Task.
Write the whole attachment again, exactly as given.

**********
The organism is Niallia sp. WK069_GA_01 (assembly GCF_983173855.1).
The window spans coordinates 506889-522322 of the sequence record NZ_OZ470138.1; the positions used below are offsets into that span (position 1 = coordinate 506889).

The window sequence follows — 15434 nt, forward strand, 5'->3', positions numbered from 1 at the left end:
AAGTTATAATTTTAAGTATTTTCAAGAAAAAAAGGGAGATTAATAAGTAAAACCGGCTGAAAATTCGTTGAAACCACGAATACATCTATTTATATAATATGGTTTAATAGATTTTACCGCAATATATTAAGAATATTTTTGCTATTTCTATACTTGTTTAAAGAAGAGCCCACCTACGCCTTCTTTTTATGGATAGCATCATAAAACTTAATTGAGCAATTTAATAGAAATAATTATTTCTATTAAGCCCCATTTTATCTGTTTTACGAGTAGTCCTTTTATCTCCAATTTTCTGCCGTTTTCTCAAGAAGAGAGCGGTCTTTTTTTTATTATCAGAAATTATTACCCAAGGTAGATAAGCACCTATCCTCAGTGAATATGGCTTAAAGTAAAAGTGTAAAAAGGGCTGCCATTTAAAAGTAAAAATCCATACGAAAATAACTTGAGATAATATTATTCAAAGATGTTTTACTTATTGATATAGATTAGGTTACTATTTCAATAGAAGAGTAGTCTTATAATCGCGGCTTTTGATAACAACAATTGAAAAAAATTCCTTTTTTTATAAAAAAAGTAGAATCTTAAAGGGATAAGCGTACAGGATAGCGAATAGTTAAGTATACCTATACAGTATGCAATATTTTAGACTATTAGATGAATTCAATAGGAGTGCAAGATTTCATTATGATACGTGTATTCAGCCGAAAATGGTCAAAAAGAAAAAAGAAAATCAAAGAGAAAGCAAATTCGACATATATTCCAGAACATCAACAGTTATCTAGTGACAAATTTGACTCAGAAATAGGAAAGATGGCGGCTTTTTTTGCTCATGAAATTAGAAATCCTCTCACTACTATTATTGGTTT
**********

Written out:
The organism is Niallia sp. WK069_GA_01 (assembly GCF_983173855.1).
The window spans coordinates 506889-522322 of the sequence record NZ_OZ470138.1; the positions used below are offsets into that span (position 1 = coordinate 506889).

The window sequence follows — 15434 nt, forward strand, 5'->3', positions numbered from 1 at the left end:
AAGTTATAATTTTAAGTATTTTCAAGAAAAAAAGGGAGATTAATAAGTAAAACCGGCTGAAAATTCGTTGAAACCACGAATACATCTATTTATATAATATGGTTTAATAGATTTTACCGCAATATATTAAGAATATTTTTGCTATTTCTATACTTGTTTAAAGAAGAGCCCACCTACGCCTTCTTTTTATGGATAGCATCATAAAACTTAATTGAGCAATTTAATAGAAATAATTATTTCTATTAAGCCCCATTTTATCTGTTTTACGAGTAGTCCTTTTATCTCCAATTTTCTGCCGTTTTCTCAAGAAGAGAGCGGTCTTTTTTTTATTATCAGAAATTATTACCCAAGGTAGATAAGCACCTATCCTCAGTGAATATGGCTTAAAGTAAAAGTGTAAAAAGGGCTGCCATTTAAAAGTAAAAATCCATACGAAAATAACTTGAGATAATATTATTCAAAGATGTTTTACTTATTGATATAGATTAGGTTACTATTTCAATAGAAGAGTAGTCTTATAATCGCGGCTTTTGATAACAACAATTGAAAAAAATTCCTTTTTTTATAAAAAAAGTAGAATCTTAAAGGGATAAGCGTACAGGATAGCGAATAGTTAAGTATACCTATACAGTATGCAATATTTTAGACTATTAGATGAATTCAATAGGAGTGCAAGATTTCATTATGATACGTGTATTCAGCCGAAAATGGTCAAAAAGAAAAAAGAAAATCAAAGAGAAAGCAAATTCGACATATATTCCAGAACATCAACAGTTATCTAGTGACAAATTTGACTCAGAAATAGGAAAGATGGCGGCTTTTTTTGCTCATGAAATTAGAAATCCTCTCACTACTATTATTGGTTT